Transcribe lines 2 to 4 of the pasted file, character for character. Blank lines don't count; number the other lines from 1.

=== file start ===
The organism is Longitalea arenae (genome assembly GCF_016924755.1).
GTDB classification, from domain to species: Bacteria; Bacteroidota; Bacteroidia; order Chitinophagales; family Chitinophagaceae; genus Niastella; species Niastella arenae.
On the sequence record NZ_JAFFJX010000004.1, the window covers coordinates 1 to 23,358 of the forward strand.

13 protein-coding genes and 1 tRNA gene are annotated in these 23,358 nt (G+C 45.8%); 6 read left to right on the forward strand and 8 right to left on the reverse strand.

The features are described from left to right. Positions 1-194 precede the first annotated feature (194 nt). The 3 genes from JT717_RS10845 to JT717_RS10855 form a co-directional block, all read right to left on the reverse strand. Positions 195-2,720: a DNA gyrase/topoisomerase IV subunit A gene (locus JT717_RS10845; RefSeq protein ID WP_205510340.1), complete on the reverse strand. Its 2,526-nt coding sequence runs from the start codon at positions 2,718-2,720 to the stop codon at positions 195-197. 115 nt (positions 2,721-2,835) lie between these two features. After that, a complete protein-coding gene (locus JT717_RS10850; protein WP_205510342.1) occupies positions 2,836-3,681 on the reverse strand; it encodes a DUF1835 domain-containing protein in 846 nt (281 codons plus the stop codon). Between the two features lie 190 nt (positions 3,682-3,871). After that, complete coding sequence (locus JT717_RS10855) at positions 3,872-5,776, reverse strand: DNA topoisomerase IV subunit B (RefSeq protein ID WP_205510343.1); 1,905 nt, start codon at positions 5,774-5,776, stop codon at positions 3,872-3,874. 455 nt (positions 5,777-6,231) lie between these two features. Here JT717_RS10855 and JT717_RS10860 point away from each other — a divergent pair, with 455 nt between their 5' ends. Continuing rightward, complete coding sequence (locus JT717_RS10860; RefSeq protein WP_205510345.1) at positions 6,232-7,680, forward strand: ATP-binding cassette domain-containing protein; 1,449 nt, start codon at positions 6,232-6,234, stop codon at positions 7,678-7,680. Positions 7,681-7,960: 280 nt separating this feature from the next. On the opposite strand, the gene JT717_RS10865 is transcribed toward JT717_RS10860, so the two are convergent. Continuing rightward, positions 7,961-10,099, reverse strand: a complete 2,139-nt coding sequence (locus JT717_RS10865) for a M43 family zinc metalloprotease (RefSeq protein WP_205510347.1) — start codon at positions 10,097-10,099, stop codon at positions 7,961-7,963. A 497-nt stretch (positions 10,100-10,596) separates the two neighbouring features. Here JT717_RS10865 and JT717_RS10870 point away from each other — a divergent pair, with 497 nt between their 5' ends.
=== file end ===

GTDB classification, from domain to species: Bacteria; Bacteroidota; Bacteroidia; order Chitinophagales; family Chitinophagaceae; genus Niastella; species Niastella arenae.
On the sequence record NZ_JAFFJX010000004.1, the window covers coordinates 1 to 23,358 of the forward strand.

13 protein-coding genes and 1 tRNA gene are annotated in these 23,358 nt (G+C 45.8%); 6 read left to right on the forward strand and 8 right to left on the reverse strand.